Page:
Italy’s public phones, given a futuristic look by designer George Sowden, are inviting but largely unused, and already disappearing. The sleek line of Telecom Italia phones, designed by Ferraricrafter Sergio Pininfarina, now sit like dinosaurs in the office. In general, cell phone rates are low enough that few people bother to make calls from a public phone, and some don’t even bother getting a landline these days, though in both cases they’re spending more than they could be. Many apartments do not come with a phone, and if you don’t plan to make a lot of calls, it may not make sense for you to pay ‚120 to have one installed. Customers pay a base rate of about ‚15 per month, plus additional charges for an answering service and call waiting, and elevated rates for calling a cell phone. But for those who plan to spend a lot of time chatting, it might pay off to get a landline. (There is a ‚0.30 connection fee for all international calls.)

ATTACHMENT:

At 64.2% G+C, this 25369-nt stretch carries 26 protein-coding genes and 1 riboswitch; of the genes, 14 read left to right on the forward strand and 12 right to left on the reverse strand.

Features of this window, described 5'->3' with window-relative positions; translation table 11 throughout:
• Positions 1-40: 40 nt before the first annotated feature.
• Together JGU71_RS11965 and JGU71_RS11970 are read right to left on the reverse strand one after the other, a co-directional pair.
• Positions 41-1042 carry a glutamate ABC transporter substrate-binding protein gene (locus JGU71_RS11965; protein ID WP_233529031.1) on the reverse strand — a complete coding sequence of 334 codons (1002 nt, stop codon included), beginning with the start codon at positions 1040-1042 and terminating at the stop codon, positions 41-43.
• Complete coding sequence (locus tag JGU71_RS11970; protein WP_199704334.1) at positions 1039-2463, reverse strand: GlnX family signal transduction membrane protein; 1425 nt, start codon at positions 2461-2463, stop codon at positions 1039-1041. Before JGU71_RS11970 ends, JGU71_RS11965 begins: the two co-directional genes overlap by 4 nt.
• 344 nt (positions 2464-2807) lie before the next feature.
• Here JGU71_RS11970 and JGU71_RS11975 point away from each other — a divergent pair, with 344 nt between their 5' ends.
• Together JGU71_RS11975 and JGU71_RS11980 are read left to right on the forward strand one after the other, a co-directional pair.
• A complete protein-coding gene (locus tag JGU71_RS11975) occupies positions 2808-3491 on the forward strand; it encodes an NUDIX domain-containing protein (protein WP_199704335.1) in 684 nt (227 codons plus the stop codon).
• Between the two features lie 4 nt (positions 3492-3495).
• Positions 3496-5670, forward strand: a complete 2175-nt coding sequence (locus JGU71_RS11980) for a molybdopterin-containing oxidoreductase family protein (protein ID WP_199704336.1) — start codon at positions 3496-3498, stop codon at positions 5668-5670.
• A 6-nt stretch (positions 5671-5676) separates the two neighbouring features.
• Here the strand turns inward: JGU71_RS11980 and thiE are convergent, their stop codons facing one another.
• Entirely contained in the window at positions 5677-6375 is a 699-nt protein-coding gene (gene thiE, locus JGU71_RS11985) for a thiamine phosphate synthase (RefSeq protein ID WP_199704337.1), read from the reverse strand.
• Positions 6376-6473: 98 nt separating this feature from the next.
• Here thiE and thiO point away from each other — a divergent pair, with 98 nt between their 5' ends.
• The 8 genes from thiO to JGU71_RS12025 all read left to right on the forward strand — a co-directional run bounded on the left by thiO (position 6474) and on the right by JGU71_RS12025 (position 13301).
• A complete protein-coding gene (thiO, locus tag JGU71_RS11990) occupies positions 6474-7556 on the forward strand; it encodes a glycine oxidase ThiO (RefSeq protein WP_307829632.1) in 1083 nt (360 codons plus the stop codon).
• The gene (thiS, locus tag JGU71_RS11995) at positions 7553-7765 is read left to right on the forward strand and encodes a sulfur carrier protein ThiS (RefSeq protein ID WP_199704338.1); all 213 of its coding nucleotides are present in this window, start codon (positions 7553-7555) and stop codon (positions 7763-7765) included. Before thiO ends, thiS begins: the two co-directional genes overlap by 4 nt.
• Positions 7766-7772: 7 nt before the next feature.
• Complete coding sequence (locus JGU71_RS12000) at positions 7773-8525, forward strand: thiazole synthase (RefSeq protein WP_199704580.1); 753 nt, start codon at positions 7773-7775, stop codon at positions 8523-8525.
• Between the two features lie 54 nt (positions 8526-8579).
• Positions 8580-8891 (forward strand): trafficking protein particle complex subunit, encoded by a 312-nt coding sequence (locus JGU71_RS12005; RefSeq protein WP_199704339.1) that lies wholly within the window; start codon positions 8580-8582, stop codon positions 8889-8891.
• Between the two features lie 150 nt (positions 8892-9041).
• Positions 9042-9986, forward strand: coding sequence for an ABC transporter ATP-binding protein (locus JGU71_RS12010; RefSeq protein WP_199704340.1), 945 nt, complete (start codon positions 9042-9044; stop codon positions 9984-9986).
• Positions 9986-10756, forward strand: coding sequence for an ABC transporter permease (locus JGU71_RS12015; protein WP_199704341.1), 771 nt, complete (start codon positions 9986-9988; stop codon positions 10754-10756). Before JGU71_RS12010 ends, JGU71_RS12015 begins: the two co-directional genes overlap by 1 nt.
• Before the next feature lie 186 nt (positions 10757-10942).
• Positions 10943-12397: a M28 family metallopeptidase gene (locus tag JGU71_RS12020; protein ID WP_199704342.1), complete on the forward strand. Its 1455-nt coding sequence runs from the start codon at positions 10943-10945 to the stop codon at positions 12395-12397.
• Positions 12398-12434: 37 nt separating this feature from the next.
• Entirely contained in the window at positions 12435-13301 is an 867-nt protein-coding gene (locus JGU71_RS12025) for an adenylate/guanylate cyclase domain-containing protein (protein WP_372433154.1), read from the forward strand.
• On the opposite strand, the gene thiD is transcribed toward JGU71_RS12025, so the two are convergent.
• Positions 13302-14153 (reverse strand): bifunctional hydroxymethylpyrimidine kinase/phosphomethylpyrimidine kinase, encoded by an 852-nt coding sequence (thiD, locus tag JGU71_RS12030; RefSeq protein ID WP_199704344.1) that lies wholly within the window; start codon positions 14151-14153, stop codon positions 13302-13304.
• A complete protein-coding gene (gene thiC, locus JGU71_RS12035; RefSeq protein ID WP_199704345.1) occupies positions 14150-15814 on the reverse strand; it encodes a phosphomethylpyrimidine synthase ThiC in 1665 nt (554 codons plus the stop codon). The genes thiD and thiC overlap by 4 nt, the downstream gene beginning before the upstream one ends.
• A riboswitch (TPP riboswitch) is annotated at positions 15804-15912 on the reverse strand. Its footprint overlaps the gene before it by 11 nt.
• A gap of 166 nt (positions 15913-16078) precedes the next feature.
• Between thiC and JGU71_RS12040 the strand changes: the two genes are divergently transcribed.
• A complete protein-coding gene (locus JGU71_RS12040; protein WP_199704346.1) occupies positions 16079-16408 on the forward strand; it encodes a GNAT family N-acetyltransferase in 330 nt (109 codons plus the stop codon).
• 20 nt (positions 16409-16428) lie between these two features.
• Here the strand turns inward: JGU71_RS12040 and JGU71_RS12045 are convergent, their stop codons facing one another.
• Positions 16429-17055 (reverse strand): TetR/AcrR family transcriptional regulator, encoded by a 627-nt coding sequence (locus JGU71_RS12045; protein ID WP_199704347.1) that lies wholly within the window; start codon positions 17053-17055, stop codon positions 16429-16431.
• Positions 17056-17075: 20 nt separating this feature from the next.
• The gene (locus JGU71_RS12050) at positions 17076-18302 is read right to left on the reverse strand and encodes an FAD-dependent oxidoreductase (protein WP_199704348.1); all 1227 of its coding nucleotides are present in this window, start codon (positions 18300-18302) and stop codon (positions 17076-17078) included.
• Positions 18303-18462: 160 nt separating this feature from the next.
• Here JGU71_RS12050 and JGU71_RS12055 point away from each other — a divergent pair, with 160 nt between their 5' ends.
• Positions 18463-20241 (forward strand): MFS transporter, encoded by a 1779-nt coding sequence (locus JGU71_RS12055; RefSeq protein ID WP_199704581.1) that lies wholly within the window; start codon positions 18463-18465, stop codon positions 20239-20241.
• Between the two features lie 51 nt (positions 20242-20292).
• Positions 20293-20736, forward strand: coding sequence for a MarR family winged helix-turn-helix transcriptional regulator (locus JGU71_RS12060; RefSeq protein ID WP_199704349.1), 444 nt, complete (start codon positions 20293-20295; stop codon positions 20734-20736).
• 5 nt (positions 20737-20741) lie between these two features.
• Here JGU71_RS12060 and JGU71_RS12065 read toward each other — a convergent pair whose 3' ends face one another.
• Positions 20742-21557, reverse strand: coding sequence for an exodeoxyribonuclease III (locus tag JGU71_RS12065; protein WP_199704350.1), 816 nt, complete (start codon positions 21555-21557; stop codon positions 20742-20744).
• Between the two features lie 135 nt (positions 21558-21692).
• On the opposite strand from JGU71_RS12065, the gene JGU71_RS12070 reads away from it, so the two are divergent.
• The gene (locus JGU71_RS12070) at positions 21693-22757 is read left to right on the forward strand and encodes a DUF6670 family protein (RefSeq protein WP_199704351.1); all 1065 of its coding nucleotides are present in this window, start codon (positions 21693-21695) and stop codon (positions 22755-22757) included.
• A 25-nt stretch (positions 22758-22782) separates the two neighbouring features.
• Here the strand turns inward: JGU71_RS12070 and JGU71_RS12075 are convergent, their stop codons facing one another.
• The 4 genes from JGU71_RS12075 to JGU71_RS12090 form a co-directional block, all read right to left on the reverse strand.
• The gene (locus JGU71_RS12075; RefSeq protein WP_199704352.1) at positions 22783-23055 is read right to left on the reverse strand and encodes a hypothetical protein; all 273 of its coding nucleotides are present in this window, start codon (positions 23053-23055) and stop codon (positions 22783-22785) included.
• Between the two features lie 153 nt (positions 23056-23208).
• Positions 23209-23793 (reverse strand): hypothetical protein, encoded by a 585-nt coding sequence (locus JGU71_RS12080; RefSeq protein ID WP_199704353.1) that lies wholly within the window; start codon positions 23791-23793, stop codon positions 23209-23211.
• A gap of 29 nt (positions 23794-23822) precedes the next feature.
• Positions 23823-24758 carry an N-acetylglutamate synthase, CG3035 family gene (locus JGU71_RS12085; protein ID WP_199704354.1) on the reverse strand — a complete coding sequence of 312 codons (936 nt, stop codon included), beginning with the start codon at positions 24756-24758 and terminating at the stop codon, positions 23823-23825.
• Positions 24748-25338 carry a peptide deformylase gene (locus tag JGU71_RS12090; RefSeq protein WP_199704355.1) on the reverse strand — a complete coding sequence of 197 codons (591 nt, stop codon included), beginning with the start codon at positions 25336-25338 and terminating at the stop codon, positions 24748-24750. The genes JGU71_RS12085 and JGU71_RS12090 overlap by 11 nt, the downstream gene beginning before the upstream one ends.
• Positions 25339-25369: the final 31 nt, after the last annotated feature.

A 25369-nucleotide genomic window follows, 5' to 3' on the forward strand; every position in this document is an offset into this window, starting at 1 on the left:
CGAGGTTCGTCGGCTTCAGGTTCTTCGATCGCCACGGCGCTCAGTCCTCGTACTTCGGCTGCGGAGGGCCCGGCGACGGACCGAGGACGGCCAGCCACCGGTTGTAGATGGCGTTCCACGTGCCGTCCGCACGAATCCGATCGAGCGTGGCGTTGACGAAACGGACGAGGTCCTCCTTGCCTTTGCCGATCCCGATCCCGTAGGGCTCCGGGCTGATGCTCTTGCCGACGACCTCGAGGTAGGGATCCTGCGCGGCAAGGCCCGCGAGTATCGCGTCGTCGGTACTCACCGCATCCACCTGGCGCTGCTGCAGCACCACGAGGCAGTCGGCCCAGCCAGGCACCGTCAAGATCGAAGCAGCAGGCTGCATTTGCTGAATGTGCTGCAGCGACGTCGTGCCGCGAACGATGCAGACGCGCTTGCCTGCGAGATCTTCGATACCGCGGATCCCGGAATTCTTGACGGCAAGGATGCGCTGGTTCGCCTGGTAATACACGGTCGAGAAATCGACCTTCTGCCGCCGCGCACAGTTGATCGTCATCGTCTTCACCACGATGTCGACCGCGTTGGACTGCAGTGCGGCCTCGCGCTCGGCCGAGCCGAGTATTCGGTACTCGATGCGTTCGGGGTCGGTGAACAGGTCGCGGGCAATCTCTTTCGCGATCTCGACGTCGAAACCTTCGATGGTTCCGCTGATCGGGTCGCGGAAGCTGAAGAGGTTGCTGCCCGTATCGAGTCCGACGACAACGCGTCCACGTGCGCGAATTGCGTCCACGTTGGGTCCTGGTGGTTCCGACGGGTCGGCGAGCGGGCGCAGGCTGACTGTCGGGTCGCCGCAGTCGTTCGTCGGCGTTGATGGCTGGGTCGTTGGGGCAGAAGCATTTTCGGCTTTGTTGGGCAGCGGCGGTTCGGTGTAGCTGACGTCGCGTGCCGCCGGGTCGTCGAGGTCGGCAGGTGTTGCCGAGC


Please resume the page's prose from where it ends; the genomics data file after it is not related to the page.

At any newsstand or tobacco shop you can purchase individual calling cards for Greece, Estonia, Australia, etc. But if you’re calling from a home landline in Italy, you should look into services that route calls through the Internet instead. For example, there’s one called I Minuti (www.iminuti.com), with which you can pay pennies per minute on calls abroad. Of course, if you are happy with calling from your computer with a service like Skype, you may not need anything else. Email and Postal Service.
Source: Tours Maps